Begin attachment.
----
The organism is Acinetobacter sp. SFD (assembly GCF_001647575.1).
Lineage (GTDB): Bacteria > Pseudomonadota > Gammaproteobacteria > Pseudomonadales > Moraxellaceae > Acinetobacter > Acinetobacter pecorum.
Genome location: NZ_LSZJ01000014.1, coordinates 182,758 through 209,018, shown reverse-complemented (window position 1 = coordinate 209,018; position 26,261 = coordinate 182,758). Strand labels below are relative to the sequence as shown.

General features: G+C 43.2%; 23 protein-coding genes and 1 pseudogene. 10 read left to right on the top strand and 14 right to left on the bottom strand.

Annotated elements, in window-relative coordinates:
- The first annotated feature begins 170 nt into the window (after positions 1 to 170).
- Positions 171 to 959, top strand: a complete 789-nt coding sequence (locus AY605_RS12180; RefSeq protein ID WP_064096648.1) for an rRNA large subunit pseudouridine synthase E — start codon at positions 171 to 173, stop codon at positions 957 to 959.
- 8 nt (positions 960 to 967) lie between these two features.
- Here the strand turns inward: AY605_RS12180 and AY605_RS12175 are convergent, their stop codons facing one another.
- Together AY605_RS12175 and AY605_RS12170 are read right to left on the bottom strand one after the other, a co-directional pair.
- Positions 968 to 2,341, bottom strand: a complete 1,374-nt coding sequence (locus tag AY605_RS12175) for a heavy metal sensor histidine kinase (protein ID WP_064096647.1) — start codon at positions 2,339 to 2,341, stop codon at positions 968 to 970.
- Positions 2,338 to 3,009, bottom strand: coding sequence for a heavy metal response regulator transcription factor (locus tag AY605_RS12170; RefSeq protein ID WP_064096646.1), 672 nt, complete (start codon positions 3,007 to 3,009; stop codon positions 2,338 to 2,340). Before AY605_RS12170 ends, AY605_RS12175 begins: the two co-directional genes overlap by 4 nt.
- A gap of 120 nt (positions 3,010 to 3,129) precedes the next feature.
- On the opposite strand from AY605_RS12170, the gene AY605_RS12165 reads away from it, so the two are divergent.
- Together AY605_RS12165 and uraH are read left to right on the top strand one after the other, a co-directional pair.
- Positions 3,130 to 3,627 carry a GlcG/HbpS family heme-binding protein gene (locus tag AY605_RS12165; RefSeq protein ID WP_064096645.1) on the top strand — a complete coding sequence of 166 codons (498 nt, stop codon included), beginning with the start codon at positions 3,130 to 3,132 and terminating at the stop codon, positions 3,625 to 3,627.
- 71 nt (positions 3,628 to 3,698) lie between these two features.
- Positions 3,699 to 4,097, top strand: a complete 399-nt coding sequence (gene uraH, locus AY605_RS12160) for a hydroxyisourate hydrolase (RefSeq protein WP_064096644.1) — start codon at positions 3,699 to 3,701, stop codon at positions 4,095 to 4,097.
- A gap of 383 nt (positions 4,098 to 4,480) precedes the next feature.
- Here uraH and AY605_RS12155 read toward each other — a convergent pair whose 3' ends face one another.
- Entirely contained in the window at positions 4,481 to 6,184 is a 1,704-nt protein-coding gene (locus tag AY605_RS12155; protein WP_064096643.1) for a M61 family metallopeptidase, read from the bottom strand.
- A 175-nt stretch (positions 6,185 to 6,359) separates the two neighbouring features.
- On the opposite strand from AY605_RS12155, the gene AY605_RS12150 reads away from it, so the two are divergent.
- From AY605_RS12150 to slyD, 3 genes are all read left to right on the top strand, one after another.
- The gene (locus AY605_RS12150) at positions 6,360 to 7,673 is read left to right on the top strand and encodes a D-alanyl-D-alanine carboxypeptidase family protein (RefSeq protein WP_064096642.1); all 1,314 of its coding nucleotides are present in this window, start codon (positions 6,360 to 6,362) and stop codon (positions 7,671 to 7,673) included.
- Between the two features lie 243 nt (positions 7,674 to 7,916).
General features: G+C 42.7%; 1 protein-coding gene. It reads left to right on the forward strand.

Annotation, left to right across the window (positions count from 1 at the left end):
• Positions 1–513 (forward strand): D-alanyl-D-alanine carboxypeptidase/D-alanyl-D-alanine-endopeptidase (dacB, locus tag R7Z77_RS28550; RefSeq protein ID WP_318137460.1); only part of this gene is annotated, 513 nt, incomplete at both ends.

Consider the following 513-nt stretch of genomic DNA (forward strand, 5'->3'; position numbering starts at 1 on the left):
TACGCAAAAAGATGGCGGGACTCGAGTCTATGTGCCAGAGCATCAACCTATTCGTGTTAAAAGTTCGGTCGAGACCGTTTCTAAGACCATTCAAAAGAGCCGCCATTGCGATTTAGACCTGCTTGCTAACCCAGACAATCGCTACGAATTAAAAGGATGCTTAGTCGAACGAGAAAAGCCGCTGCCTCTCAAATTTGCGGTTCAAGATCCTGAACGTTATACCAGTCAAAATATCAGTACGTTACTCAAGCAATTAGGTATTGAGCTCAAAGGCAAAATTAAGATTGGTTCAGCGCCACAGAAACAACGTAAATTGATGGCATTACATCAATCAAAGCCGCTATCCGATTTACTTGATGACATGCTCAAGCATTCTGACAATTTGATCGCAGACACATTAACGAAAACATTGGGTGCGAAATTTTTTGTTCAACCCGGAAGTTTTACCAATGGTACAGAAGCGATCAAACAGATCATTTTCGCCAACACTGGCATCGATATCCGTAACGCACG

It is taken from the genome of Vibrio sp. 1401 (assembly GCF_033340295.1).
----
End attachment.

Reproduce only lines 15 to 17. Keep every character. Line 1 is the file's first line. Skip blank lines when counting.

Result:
- Together AY605_RS12165 and uraH are read left to right on the top strand one after the other, a co-directional pair.
- Positions 3,130 to 3,627 carry a GlcG/HbpS family heme-binding protein gene (locus tag AY605_RS12165; RefSeq protein ID WP_064096645.1) on the top strand — a complete coding sequence of 166 codons (498 nt, stop codon included), beginning with the start codon at positions 3,130 to 3,132 and terminating at the stop codon, positions 3,625 to 3,627.
- 71 nt (positions 3,628 to 3,698) lie between these two features.